5 easy savings habits

Whether you want to put money aside for emergencies, college or retirement –  saving is one of the most basic pieces of financial advice. Despite the importance of saving, some of us are falling short. Bankrate.com surveyed more than a thousand working Americans and found that 21 percent are not saving any money for retirement, emergencies or other financial goals. 

“In general, there’s a lot of anxiety around money,” says Nicholas Holeman, a certified financial planner at Betterment for Business. “Most of that anxiety stems from people not having a clear understanding of where they are currently and where they are trying to get to. Don’t get analysis paralysis and try to debate between this or that fund, Roth IRA versus 401(k), paying down debt versus investing.  The most important thing is to start saving as early and as often as you can.”

He recommends starting with these five tips:

Use goal-based investing

Do you know what goal-based investing is? Holeman compares it to a doctor’s visit. You wouldn’t ask the doctor what medicine is best for you without first telling him or her what is wrong with you. Do you have the flu? Do you have a broken bone? Only after the doctor determines what is wrong with you can he or she diagnose the right course of action.

Holeman says your first step should be defining your goals. He says that is often more difficult than it sounds. When Holeman asks new clients to state their goals, he says they often say they have a desire to be rich or to have a million dollars. Holeman says those are milestones, not goals. Are you saving for a down payment on a house in three years? Do you want to retire at age 60 and live on $75,000 a year? He says those are better examples of goals.

“Those goals might change, so you need to build flexibility into the plan. But setting specific goals for yourself makes them feel more tangible and real.”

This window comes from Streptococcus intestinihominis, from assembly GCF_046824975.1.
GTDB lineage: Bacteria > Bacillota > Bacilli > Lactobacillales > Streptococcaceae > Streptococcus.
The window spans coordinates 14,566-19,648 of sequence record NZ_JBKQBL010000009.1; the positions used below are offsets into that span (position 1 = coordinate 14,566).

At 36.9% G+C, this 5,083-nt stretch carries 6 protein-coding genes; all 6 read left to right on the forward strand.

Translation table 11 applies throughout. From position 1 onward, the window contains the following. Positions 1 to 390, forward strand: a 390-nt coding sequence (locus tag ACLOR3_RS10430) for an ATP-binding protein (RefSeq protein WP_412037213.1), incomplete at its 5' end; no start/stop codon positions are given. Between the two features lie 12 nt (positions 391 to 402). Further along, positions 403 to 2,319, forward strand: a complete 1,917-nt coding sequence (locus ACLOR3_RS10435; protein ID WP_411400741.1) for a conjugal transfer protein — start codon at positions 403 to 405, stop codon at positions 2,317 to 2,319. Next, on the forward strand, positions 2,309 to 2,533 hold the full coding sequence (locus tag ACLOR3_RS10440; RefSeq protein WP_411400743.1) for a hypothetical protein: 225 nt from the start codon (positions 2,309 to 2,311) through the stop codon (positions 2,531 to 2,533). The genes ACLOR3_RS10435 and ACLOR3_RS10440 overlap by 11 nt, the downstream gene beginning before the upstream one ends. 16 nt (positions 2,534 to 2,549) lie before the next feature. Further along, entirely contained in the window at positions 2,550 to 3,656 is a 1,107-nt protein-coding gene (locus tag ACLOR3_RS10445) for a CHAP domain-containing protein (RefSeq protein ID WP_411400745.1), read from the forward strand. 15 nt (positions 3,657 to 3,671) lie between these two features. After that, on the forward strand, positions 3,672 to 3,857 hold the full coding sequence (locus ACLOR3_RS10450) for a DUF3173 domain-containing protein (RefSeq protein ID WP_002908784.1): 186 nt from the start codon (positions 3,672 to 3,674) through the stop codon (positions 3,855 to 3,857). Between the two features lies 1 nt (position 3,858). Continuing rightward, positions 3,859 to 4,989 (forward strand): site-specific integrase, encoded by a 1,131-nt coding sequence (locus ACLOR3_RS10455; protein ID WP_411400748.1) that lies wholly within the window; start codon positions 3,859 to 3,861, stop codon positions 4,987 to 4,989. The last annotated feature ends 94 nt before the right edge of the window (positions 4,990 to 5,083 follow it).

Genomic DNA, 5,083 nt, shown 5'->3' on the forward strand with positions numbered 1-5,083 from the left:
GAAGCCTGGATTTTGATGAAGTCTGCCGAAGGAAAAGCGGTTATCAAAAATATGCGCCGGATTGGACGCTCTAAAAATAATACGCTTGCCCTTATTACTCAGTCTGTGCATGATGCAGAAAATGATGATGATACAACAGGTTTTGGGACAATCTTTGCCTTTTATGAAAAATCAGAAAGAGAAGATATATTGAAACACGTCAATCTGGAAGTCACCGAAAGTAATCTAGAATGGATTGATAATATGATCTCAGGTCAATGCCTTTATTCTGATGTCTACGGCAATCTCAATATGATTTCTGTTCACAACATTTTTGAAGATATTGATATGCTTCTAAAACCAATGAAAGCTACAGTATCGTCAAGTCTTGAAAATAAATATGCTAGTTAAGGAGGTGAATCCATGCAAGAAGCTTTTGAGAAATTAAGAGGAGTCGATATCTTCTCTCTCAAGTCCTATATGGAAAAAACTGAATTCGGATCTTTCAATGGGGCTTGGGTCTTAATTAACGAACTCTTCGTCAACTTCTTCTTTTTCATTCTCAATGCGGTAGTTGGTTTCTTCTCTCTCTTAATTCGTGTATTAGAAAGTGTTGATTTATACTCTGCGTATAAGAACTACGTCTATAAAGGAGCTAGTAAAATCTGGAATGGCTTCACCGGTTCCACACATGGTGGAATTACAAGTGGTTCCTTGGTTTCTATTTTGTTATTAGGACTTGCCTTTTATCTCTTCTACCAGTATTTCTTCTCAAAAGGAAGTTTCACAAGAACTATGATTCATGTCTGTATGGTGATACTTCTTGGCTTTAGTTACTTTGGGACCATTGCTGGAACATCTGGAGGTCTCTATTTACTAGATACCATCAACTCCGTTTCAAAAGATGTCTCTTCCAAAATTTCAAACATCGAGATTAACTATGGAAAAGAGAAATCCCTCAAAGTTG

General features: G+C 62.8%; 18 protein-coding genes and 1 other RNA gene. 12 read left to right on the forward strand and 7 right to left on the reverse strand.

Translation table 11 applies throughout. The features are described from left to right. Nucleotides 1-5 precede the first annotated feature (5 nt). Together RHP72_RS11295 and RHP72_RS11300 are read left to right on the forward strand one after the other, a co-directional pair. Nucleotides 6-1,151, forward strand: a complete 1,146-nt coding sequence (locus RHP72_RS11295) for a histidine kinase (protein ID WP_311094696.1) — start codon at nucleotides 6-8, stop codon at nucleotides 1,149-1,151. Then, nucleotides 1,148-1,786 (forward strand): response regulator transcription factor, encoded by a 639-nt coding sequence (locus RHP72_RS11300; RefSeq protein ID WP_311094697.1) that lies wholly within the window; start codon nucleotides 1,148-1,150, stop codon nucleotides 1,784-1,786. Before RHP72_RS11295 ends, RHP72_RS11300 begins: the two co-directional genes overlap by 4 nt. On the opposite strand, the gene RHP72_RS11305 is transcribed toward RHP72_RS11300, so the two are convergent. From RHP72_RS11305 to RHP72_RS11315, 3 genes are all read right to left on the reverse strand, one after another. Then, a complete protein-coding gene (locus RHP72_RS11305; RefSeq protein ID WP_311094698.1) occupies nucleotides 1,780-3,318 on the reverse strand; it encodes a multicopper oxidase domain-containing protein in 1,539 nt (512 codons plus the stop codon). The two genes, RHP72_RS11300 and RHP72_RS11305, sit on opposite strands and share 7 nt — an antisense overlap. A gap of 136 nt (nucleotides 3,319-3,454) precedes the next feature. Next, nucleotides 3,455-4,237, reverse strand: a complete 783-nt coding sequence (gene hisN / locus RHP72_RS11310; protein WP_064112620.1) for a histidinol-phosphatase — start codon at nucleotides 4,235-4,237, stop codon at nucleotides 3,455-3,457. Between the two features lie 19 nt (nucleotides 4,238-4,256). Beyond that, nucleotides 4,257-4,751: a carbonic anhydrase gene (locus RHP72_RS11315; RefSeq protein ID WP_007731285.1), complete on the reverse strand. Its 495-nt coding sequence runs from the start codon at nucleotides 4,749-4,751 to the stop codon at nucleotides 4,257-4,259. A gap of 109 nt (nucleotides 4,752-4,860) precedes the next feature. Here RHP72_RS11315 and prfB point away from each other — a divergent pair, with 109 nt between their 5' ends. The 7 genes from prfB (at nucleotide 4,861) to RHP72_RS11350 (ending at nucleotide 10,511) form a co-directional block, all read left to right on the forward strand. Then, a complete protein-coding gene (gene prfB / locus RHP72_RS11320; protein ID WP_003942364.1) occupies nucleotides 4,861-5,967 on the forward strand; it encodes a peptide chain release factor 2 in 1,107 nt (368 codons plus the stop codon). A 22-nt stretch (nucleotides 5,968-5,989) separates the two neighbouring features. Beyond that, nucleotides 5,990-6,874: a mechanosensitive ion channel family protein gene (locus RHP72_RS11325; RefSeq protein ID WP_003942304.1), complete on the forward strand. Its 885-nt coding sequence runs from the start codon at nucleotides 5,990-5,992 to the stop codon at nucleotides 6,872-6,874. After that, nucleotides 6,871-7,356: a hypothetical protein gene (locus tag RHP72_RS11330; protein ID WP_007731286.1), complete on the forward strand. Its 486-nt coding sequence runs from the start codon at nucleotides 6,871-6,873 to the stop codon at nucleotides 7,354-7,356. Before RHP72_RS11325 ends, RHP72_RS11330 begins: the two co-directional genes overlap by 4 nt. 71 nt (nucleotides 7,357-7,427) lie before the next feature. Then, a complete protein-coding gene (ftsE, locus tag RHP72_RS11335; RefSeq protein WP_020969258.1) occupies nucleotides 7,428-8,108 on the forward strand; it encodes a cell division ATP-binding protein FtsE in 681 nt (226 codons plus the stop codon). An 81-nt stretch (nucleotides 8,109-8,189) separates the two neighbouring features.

401(k) automatic enrollment and automatic increase

We all are busy. Holeman says 401(k) auto-enrollment can help you make better financial decisions by making them a little easier.

“When you start a new job, you will be auto-enrolled in your 401(k), meaning that it’s defaulted that you are going to save a certain percentage of your paycheck,” he says. “You can certainly opt out if you don’t want to. But it’s changing the default from 0 to 3 or 4 percent. If you do nothing, you are still saving for retirement.”

Automatic nudges and reminders

Are you saving for an emergency fund or your child’s college education? Is it your goal to rebalance your portfolio once a year? Holeman recommends setting up automatic nudges and reminders to keep your savings on track.

“Any time you can make those things easier, you are reducing the mental load that it takes to make good decisions,” he says. “There are things that technology does a lot better than us. Automatic savings, automatic rebalancing and adjusting risk level over time – those are all examples of things that if you can automate. We strongly encourage you to do so.”

Save half of your raise or bonus

When you get a raise or a bonus, what do you do with the extra money? Holeman says it is very easy for many of us to get used to the additional income and inflate our lifestyle. 

“Consciously tell yourself – whenever you get a raise, promotion or bonus – that you are going to save a certain percentage of that,” he says. “There is a two-sided benefit. One, you are saving more. And two, you are preventing your expenses from going up. When you do retire, you don’t need as much to continue your lifestyle. That’s why it’s a really powerful strategy.”

Talk to friends and family about money

Money and politics are topics often avoided at the dinner table. Holeman says healthy money habits are contagious. He recommends talking with friends and family about money often.

“You don’t need to give explicit details, like sharing your paystub or checking account balance,” Holeman says. “But when you talk to other people about those things, it makes it feel less scary. You realize that everyone else is feeling the same thing that you are feeling about credit card or student loan debt. That can build a sense of bonding and a sense of encouragement.”

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